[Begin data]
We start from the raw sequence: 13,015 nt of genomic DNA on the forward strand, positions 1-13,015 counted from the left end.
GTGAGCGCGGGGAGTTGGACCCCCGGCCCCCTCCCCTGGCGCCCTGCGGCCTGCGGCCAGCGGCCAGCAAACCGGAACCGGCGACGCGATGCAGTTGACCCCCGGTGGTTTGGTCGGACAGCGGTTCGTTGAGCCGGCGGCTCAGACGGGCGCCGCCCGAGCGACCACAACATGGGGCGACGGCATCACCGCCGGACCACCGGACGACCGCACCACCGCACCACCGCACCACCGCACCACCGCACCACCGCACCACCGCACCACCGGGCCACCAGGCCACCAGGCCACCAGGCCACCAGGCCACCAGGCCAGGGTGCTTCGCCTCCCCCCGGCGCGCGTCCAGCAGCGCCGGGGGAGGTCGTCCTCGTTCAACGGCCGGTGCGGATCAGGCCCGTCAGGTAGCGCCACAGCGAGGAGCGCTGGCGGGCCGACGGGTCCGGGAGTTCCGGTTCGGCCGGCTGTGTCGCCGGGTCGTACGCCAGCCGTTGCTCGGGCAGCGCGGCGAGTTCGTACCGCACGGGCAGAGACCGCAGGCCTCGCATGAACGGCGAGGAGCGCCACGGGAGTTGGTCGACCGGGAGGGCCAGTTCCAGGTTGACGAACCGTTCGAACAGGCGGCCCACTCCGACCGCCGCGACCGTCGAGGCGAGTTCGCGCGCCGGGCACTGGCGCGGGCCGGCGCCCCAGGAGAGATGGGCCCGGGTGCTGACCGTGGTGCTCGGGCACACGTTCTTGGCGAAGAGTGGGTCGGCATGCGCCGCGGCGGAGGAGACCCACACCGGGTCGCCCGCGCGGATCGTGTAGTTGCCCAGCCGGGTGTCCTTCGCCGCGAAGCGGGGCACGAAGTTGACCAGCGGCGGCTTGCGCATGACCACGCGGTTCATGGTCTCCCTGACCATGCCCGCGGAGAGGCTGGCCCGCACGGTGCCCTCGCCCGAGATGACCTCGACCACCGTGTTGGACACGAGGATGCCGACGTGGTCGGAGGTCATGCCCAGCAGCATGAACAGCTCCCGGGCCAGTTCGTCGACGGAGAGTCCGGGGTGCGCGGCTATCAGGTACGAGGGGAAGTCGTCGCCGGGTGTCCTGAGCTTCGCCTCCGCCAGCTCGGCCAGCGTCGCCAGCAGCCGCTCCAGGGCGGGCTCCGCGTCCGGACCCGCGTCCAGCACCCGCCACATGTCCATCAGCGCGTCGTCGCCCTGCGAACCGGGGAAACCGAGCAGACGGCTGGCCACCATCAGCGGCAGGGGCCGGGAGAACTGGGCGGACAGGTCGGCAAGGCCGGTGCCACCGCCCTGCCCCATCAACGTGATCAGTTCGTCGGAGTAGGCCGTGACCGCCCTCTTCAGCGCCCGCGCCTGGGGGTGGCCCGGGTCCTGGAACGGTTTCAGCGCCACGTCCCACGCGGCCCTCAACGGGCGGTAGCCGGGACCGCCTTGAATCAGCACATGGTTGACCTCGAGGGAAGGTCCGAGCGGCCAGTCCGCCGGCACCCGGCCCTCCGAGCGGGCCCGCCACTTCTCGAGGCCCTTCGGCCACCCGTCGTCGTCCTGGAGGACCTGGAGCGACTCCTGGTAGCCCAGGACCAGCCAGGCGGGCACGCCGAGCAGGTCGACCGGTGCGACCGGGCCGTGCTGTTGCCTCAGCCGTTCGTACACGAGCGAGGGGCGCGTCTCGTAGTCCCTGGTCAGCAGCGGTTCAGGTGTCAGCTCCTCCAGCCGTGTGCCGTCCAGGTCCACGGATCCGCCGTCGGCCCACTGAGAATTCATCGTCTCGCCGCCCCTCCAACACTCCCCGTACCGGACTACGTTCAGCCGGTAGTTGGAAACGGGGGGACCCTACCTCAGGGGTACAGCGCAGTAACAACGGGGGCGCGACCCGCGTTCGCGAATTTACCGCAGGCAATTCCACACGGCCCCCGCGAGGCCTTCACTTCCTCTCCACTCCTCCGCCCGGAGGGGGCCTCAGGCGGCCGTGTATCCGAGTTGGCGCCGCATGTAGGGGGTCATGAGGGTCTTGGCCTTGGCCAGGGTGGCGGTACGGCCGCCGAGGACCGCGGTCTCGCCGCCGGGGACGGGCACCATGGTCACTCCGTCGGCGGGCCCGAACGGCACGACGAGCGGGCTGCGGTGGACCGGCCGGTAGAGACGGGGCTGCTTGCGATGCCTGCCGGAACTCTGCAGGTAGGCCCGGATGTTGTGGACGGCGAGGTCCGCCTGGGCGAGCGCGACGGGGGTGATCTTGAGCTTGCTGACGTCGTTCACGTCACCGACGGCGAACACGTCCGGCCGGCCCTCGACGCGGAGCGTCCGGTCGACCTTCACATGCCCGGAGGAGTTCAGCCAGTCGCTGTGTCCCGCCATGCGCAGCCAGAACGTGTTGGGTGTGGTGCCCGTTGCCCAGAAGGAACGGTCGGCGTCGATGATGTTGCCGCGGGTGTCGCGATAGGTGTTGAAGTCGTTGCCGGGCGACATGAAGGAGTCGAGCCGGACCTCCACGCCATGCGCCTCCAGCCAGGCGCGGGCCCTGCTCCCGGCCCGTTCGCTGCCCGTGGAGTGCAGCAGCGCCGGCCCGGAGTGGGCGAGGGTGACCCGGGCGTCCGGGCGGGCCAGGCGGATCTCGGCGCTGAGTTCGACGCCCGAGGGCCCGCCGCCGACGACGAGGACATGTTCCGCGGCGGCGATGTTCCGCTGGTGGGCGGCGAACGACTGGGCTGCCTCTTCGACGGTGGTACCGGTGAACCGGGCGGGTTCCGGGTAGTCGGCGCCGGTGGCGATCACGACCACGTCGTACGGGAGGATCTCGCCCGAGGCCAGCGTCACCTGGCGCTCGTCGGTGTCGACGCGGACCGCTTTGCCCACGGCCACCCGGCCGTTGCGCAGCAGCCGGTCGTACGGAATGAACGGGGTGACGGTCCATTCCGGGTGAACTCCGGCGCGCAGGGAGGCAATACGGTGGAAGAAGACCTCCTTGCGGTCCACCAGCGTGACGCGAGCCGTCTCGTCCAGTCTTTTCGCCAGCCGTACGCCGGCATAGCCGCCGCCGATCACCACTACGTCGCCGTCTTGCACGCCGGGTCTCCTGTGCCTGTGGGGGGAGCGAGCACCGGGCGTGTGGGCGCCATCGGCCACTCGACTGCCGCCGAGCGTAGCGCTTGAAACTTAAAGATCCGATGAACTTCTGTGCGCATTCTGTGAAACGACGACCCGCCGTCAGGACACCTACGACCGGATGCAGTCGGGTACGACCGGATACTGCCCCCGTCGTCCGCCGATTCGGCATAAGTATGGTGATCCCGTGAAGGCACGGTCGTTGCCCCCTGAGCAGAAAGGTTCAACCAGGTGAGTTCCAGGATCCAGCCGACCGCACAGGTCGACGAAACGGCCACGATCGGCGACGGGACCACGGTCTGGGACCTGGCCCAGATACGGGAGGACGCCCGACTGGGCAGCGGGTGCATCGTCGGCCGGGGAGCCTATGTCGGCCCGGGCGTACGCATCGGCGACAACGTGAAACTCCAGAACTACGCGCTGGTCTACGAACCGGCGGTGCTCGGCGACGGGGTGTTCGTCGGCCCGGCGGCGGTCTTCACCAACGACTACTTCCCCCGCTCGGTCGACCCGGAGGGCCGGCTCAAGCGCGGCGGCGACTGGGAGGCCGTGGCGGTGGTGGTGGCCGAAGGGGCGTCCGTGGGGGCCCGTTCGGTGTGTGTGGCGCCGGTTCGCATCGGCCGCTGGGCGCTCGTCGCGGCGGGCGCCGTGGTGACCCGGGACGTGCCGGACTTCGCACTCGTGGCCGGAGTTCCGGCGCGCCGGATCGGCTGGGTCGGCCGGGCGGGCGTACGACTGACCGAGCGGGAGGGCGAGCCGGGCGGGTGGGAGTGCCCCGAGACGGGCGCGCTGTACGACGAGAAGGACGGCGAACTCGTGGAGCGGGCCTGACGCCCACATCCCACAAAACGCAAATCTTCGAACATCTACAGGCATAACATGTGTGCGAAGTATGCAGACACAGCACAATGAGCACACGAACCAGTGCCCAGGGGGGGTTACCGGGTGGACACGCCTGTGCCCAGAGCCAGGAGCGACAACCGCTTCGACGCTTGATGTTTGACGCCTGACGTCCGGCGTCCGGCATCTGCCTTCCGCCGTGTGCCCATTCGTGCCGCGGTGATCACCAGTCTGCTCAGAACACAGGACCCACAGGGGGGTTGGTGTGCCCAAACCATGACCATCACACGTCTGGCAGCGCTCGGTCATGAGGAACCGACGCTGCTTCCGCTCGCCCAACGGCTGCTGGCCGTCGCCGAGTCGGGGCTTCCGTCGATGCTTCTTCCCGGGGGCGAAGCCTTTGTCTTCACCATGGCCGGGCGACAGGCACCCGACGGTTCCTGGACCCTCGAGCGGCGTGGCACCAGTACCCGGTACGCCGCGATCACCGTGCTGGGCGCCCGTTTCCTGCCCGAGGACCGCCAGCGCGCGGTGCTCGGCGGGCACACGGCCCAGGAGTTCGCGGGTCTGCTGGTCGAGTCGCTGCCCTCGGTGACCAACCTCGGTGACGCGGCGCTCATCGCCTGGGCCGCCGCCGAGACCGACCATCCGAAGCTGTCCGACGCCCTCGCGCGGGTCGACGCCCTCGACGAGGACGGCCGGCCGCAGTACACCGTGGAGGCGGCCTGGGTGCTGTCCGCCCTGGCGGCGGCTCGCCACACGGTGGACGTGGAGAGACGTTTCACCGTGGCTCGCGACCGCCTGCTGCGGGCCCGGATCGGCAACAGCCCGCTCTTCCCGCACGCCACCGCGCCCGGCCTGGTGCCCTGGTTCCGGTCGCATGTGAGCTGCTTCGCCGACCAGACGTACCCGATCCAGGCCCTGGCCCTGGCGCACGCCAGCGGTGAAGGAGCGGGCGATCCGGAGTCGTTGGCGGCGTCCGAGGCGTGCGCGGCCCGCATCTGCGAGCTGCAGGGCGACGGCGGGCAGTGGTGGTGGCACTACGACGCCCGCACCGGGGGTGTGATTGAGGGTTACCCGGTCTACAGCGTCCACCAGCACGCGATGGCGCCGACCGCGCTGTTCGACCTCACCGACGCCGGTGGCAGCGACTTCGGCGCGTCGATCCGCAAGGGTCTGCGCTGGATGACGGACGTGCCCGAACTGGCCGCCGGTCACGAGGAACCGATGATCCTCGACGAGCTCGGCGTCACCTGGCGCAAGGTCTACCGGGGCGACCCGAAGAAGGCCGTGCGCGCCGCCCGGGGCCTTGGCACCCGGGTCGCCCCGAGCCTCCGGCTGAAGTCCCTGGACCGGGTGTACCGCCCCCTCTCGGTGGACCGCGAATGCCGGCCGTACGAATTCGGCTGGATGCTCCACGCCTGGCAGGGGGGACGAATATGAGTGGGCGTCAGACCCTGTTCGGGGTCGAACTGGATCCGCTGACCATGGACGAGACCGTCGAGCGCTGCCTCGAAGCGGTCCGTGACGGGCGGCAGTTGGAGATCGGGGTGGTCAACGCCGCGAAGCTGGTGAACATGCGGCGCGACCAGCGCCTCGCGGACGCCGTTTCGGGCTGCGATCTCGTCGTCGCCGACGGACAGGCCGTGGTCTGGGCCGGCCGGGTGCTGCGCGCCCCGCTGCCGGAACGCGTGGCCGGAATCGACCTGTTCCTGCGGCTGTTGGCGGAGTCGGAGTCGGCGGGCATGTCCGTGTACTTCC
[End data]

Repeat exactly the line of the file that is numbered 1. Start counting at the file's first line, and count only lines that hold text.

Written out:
We start from the raw sequence: 13,015 nt of genomic DNA on the forward strand, positions 1-13,015 counted from the left end.